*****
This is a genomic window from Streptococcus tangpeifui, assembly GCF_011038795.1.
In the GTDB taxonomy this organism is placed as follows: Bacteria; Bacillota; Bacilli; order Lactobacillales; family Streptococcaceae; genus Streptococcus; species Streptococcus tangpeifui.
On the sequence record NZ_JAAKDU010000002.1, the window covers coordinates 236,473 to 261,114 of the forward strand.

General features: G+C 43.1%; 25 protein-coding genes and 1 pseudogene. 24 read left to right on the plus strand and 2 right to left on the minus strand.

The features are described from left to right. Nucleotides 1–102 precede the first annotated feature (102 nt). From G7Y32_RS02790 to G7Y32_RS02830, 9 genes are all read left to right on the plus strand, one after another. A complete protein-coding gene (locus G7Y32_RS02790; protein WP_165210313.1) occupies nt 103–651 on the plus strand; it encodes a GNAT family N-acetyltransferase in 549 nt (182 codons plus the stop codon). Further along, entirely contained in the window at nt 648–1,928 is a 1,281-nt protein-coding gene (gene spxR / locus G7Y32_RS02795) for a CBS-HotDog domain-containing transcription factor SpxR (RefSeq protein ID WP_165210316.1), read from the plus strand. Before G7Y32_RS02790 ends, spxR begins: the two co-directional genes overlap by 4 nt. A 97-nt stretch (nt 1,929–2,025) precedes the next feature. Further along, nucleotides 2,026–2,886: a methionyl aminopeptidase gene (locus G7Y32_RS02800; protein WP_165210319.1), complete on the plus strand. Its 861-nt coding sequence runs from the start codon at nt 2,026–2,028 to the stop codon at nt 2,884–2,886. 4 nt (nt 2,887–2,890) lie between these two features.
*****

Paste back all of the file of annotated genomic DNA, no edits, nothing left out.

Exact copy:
This is a genomic window from Streptococcus tangpeifui, assembly GCF_011038795.1.
In the GTDB taxonomy this organism is placed as follows: Bacteria; Bacillota; Bacilli; order Lactobacillales; family Streptococcaceae; genus Streptococcus; species Streptococcus tangpeifui.
On the sequence record NZ_JAAKDU010000002.1, the window covers coordinates 236,473 to 261,114 of the forward strand.

General features: G+C 43.1%; 25 protein-coding genes and 1 pseudogene. 24 read left to right on the plus strand and 2 right to left on the minus strand.

The features are described from left to right. Nucleotides 1–102 precede the first annotated feature (102 nt). From G7Y32_RS02790 to G7Y32_RS02830, 9 genes are all read left to right on the plus strand, one after another. A complete protein-coding gene (locus G7Y32_RS02790; protein WP_165210313.1) occupies nt 103–651 on the plus strand; it encodes a GNAT family N-acetyltransferase in 549 nt (182 codons plus the stop codon). Further along, entirely contained in the window at nt 648–1,928 is a 1,281-nt protein-coding gene (gene spxR / locus G7Y32_RS02795) for a CBS-HotDog domain-containing transcription factor SpxR (RefSeq protein ID WP_165210316.1), read from the plus strand. Before G7Y32_RS02790 ends, spxR begins: the two co-directional genes overlap by 4 nt. A 97-nt stretch (nt 1,929–2,025) precedes the next feature. Further along, nucleotides 2,026–2,886: a methionyl aminopeptidase gene (locus G7Y32_RS02800; protein WP_165210319.1), complete on the plus strand. Its 861-nt coding sequence runs from the start codon at nt 2,026–2,028 to the stop codon at nt 2,884–2,886. 4 nt (nt 2,887–2,890) lie between these two features.